On February 16, 2016, the Sierra Club filed a citizen suit against several oil and gas companies alleging violations of section 7002(a)(1)(B) of RCRA. This provision allows citizens to sue companies whose “storage, treatment, transportation, or disposal” of solid wastes “may present an imminent and substantial endangerment to health or the environment.” Id.
The Sierra Club suit alleges an imminent and substantial threat from induced earthquakes caused by the defendants’ use of injection wells in Oklahoma. Complaint, Environmental Integrity Project, at 1–2 (Feb. 16, 2016). The complaint seeks declaratory and injunctive relief, including an order to reduce the amount of fluids injected into wells “to levels that seismologists believe will not cause or contribute to increased earthquake frequency and severity.” In addition, “[b]ecause no government body is currently taking a holistic or proactive view of waste injection and its potential to induce earthquakes,” the Complaint seeks “an Order requiring the establishment of an independent earthquake monitoring and prediction center to determine the amount of Production Wastes which may be injected into a specific well or formation before induced seismicity occurs.” Id. at *3.
This complaint presents a novel interpretation of the RCRA provision. Historically, citizens have sued under this provision to address possible harms from unremediated contamination. Here, the Sierra Club seeks to prevent the act of disposing of wastes based on impacts unrelated to contamination. The defendants have called plaintiffs’ novel interpretation into question. In their motions to dismiss, they have argued both that RCRA’s focus on contamination and pollution brings induced earthquakes out of the act’s zone of interest, and that the provision applies only to waste that “in and of itself, endangers public health or the environment.” Motion to Dismiss, Environmental Integrity Project, at *34–37 (Apr. 25, 2016).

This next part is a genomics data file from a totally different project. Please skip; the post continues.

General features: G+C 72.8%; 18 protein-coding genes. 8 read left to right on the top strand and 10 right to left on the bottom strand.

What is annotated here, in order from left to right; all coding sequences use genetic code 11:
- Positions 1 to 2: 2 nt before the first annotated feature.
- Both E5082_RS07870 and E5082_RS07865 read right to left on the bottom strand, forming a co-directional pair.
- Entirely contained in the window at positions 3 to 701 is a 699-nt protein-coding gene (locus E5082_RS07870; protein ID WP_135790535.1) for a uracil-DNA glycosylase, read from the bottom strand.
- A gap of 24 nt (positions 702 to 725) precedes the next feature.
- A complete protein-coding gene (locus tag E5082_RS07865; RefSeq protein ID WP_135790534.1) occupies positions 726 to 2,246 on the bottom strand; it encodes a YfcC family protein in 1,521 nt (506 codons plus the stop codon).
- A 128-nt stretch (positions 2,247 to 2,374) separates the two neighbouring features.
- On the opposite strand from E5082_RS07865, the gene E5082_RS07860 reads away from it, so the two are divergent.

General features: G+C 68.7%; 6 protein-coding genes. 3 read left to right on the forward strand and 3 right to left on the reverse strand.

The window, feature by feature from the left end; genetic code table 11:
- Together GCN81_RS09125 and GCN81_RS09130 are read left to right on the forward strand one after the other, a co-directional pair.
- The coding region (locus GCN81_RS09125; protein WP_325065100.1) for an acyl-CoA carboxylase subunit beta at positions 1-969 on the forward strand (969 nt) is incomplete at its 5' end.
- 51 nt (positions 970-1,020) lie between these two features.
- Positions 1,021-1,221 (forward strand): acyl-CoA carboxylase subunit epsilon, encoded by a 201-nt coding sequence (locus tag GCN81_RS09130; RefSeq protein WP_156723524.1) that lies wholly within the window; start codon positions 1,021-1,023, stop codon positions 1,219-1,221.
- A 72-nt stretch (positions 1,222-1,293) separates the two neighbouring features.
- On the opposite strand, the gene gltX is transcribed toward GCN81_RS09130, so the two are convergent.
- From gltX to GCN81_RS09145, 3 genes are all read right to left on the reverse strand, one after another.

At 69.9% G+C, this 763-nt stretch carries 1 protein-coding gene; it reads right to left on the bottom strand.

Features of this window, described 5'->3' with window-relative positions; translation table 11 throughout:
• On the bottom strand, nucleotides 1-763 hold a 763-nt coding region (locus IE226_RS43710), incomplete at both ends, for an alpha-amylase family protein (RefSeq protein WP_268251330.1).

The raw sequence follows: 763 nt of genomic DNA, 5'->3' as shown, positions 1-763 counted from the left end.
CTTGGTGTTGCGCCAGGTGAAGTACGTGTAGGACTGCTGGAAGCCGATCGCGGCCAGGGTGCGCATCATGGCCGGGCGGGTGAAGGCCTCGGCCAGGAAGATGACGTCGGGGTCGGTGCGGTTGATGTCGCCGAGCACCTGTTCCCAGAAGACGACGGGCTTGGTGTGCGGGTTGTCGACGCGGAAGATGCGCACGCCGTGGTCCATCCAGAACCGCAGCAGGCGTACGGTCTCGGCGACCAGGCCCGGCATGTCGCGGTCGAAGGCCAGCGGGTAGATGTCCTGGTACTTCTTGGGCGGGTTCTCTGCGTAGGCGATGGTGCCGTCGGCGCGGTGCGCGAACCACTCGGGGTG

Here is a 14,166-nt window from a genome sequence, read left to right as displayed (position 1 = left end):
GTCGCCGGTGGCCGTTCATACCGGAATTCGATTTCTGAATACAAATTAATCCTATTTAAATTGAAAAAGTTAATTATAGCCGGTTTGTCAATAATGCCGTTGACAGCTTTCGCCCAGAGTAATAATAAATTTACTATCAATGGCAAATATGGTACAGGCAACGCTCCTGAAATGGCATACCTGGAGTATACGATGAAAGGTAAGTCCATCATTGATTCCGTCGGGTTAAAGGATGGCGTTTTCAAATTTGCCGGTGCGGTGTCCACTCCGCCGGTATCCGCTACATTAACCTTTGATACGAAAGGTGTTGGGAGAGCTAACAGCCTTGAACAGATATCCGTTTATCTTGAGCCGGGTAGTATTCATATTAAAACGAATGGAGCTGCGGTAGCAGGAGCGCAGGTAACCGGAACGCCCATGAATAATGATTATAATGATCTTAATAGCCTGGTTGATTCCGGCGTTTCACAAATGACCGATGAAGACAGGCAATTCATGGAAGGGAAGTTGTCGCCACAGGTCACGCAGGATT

In addition, this suit brings to a head the question of whether citizens can force regulatory change through judicial action, even in light of an existing state-level framework. As the defendants point out, the Oklahoma Corporation Commission already regulates injection wells and has established a permitting system that takes into account the risk of increased seismicity. Id. at *3. Indeed, just days after the Sierra Club filed its complaint, the commission announced a new program to address the risks of induced earthquakes. Yet Sierra Club lawyers contend that state agencies are unable to effectively regulate in the face of significant pressure from industry. The establishment of an independent monitoring center would, according to plaintiffs, take politics out of the process. The defendants argue, however, that this case falls squarely within the Burford abstention doctrine, which provides that federal courts should avoid interfering with a state’s comprehensive regulatory plan. Id. at *19. They also contend that the questions presented, which require a high level of scientific expertise to resolve, are better left to the primary jurisdiction of the state agency. Id. at *24.
The outcome of this suit will turn on the court’s interpretation of RCRA and concepts of preemption in the context of existing state regulatory action. The decision will have implications beyond Oklahoma as the success or failure of this suit, and the opinions of the trial and appellate courts, will set important precedent in this uncharted territory. Whether the court will agree that it should step in to fill a perceived regulatory void remains to be seen, but practitioners on both sides of these issues should pay careful attention as this case progresses.